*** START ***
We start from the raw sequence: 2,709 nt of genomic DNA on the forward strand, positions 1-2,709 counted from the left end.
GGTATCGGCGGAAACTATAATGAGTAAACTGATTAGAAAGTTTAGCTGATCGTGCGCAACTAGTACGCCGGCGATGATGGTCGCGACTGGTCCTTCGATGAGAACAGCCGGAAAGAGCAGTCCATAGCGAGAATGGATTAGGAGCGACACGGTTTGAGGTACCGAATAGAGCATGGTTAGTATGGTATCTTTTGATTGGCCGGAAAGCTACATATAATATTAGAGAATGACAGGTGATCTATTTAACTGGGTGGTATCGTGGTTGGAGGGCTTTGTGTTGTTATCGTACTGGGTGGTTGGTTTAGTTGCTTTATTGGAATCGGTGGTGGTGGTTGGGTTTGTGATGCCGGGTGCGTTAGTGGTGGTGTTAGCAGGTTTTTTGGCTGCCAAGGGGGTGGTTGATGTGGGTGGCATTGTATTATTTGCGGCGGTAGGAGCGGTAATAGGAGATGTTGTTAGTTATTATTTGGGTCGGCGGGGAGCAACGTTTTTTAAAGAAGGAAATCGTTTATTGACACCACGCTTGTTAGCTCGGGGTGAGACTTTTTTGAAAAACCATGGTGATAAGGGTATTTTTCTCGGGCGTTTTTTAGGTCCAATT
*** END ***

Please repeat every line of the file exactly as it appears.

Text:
We start from the raw sequence: 2,709 nt of genomic DNA on the forward strand, positions 1-2,709 counted from the left end.
GGTATCGGCGGAAACTATAATGAGTAAACTGATTAGAAAGTTTAGCTGATCGTGCGCAACTAGTACGCCGGCGATGATGGTCGCGACTGGTCCTTCGATGAGAACAGCCGGAAAGAGCAGTCCATAGCGAGAATGGATTAGGAGCGACACGGTTTGAGGTACCGAATAGAGCATGGTTAGTATGGTATCTTTTGATTGGCCGGAAAGCTACATATAATATTAGAGAATGACAGGTGATCTATTTAACTGGGTGGTATCGTGGTTGGAGGGCTTTGTGTTGTTATCGTACTGGGTGGTTGGTTTAGTTGCTTTATTGGAATCGGTGGTGGTGGTTGGGTTTGTGATGCCGGGTGCGTTAGTGGTGGTGTTAGCAGGTTTTTTGGCTGCCAAGGGGGTGGTTGATGTGGGTGGCATTGTATTATTTGCGGCGGTAGGAGCGGTAATAGGAGATGTTGTTAGTTATTATTTGGGTCGGCGGGGAGCAACGTTTTTTAAAGAAGGAAATCGTTTATTGACACCACGCTTGTTAGCTCGGGGTGAGACTTTTTTGAAAAACCATGGTGATAAGGGTATTTTTCTCGGGCGTTTTTTAGGTCCAATT